Second piece of advice is always keep in contact with a seasoned traveler. You will have so many questions along the way, and sorting out the contracts/policies can be the most stressful. Having a resource will be essential.

jeri ford tropical traveling nurse underwater swimming

What do you think is the most difficult part of being a nurse? Does this change as a travel nurse?

The most difficult part about being a nurse is learning how to care about and invest in your patients without letting it damage you in return. Us nurses have a caregiver syndrome complex- we give so much to others that sometimes we don’t care enough for ourselves. This does not change with traveling.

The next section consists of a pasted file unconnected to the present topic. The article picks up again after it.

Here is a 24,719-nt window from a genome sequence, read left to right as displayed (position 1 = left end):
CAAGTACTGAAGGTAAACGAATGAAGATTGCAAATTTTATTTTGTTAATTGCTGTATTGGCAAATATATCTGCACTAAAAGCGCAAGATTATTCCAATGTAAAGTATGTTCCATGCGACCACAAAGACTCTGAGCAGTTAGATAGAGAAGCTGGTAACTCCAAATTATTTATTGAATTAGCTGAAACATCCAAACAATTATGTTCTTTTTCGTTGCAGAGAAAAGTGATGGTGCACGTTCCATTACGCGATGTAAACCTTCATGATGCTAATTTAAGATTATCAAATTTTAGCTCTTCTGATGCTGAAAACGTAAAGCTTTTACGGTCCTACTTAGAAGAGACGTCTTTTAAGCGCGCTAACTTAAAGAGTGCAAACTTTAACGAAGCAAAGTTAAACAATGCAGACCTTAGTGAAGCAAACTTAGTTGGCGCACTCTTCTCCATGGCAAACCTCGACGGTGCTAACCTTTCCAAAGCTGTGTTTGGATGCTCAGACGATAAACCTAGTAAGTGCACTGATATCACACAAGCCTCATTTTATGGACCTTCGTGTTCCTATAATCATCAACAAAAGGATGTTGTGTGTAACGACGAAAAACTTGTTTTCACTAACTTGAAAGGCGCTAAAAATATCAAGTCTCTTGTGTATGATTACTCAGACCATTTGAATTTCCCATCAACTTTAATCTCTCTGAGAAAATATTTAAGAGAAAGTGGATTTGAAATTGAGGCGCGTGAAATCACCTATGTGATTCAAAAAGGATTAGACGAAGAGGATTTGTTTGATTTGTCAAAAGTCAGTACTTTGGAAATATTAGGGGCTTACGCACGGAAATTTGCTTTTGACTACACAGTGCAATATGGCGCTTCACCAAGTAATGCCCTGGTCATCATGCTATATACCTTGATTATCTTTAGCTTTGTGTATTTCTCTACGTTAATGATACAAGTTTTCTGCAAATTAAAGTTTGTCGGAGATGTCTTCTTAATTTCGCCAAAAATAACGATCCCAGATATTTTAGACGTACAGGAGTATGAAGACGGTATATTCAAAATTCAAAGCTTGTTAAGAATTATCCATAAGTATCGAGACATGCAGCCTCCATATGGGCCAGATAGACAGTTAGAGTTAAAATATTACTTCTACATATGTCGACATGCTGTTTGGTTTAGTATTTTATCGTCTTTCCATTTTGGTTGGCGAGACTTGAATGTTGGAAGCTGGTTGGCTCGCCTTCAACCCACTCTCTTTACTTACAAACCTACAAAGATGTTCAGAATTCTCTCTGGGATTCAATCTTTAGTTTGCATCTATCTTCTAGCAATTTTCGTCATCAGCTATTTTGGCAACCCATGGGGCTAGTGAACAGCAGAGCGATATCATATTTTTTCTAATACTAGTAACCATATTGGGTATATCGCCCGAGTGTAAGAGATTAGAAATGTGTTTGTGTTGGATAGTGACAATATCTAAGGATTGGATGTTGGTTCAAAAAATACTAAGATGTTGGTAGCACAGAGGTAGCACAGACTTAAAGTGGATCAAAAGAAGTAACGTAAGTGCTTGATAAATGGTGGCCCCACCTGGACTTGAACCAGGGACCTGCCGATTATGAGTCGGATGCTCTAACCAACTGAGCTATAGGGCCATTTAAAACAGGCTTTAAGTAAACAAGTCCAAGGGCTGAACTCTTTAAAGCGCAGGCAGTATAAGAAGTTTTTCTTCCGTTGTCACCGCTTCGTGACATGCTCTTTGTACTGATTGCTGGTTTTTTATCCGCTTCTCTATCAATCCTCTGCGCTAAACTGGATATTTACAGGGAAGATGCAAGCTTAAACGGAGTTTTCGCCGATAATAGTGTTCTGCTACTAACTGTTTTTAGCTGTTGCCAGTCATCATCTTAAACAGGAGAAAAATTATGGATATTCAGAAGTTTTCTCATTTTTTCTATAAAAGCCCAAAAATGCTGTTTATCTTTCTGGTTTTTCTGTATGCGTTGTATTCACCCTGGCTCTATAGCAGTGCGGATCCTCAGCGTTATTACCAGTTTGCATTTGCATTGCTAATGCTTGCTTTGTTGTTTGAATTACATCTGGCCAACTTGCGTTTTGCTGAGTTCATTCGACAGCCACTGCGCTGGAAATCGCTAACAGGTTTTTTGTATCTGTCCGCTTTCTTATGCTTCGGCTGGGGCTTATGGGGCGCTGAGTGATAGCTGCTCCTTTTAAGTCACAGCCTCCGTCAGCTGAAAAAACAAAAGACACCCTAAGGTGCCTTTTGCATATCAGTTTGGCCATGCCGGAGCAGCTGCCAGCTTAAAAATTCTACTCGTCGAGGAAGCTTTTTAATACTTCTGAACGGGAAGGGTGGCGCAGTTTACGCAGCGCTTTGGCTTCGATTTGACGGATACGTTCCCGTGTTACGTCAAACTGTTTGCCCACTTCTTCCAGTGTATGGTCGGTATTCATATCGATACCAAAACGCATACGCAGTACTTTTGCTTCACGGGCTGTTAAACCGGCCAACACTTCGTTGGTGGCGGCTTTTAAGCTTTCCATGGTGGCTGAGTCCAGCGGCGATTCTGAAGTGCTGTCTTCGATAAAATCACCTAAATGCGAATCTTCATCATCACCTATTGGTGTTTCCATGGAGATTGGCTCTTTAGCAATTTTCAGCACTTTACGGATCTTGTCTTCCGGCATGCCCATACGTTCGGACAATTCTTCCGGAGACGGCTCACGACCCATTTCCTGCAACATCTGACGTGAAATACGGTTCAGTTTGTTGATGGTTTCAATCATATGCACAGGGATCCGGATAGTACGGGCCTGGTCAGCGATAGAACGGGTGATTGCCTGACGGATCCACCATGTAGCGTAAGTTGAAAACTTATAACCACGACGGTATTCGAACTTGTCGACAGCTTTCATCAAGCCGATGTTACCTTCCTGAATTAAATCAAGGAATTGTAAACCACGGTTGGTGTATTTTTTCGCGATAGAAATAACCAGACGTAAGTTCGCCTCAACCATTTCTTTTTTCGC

While there are different struggles we have from time to time, the heart of nursing does not change.

Do you think it’s important to identify with other aspects of life in addition to “nurse” or “nursing?"

Yes! As the old saying goes, “don’t have all your eggs in one basket.” The same rings true for anything in life. You have to be able to identify yourself with many things to be well-balanced. Nursing can absolutely be your greatest passion, but having more to your identity and self-worth is so important for your body, mind, and soul.

What do you wish the world knew about nursing?